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Varmus in the Chronicle (RE: Copyright and OA: New York Times and Chronicle of Higher Education)

Reading Guterman's fine article in the Chronicle, I was struck by this

"Dr. Varmus responds, 'It pains me to hear officers of scientific
societies say, "We can't move to open access because our society will
fold."' He urges them to adapt to any loss of subscription income by
finding other ways to raise revenues. 'They shouldn't be surviving by
denying to their members the virtues of Internet-based open-access
publication,' he says."

I don't know Dr. Varmus -- is his attitude really this breezy and
unrealistic?  "Just find the money somewhere else" strikes me as a
less-than-helpful response to the real-world economic concerns of
societies for which journal subscriptions have been a major (and perhaps
THE major) source of revenue.

Rick Anderson
Director of Resource Acquisition
University of Nevada, Reno Libraries
(775) 784-6500 x273

> -----Original Message-----
> From: owner-liblicense-l@lists.yale.edu
> Sent: Monday, January 26, 2004 4:32 AM
> To: liblicense-l@lists.yale.edu
> Subject: Copyright and OA: New York Times and Chronicle of Higher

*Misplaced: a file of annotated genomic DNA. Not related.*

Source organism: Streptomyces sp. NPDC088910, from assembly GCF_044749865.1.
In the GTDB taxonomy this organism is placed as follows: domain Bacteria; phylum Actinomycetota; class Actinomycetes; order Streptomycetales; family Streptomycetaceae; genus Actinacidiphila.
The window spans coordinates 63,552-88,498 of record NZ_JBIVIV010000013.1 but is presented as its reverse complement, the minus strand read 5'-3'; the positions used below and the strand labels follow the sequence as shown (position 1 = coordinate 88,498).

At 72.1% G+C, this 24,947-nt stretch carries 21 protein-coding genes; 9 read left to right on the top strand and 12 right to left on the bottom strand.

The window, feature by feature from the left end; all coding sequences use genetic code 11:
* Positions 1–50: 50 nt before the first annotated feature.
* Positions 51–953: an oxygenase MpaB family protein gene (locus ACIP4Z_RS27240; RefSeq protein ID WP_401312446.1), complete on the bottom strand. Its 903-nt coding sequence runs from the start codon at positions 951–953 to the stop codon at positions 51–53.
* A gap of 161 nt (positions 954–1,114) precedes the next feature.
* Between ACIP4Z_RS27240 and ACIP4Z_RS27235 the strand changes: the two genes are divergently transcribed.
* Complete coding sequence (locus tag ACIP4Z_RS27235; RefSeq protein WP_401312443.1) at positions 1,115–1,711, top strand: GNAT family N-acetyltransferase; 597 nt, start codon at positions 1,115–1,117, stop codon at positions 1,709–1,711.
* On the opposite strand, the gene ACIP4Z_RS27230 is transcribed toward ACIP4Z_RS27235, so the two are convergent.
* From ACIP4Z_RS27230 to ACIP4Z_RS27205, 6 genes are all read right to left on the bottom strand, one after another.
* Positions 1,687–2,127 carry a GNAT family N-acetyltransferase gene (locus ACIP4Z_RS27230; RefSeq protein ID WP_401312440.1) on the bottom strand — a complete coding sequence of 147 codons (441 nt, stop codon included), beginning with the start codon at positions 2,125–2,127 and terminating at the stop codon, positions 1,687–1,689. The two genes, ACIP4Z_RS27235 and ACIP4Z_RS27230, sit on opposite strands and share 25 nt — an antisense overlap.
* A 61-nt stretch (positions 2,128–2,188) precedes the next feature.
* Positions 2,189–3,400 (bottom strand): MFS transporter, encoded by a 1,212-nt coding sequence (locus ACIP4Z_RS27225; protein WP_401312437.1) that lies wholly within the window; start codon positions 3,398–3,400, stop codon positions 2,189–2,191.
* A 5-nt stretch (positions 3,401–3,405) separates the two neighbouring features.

> Education
> Following a lengthy and most useful piece in the NY Times Magazine this
> weekend called "The Tyranny of Copyright?" January 25, 2004, by
> Robert S.
> Boynton (you can read this for free online if you register for the NY
> Times), today's Chronicle of Higher Education (online) carries a
> collection of views about the future of technology, by educational leaders
> such as Ed Ayers (U Virginia) and Charles Vest (President, MIT).
> Additionally see several pieces on Open Access for scholarly journals.
> The Chronicle offers a mix of for-free and by subscription articles.
> 2 Routes to Open Access: Archives and Institutional Subscriptions
> Publishers Fear Government Intervention
> The Promise and Peril of 'Open Access': Free-subscription journals may
> loosen commercial publishers' stranglehold on scientific research, but
> skeptics say they're no panacea
> These are good syntheses of the state of play today.  However, I was
> surprised at the perspective that we will either choose traditional
> business models (subscriptions) or Open Access (author and others pay up
> front), as if this the outcome must be all one or the other, rather than
> increasing diversity in both what is published and under what financial
> model. After all, within its own gates, the Chronicle offers a mixed model
> to readers, at least to some extent.
> Ann Okerson/liblicense-l moderator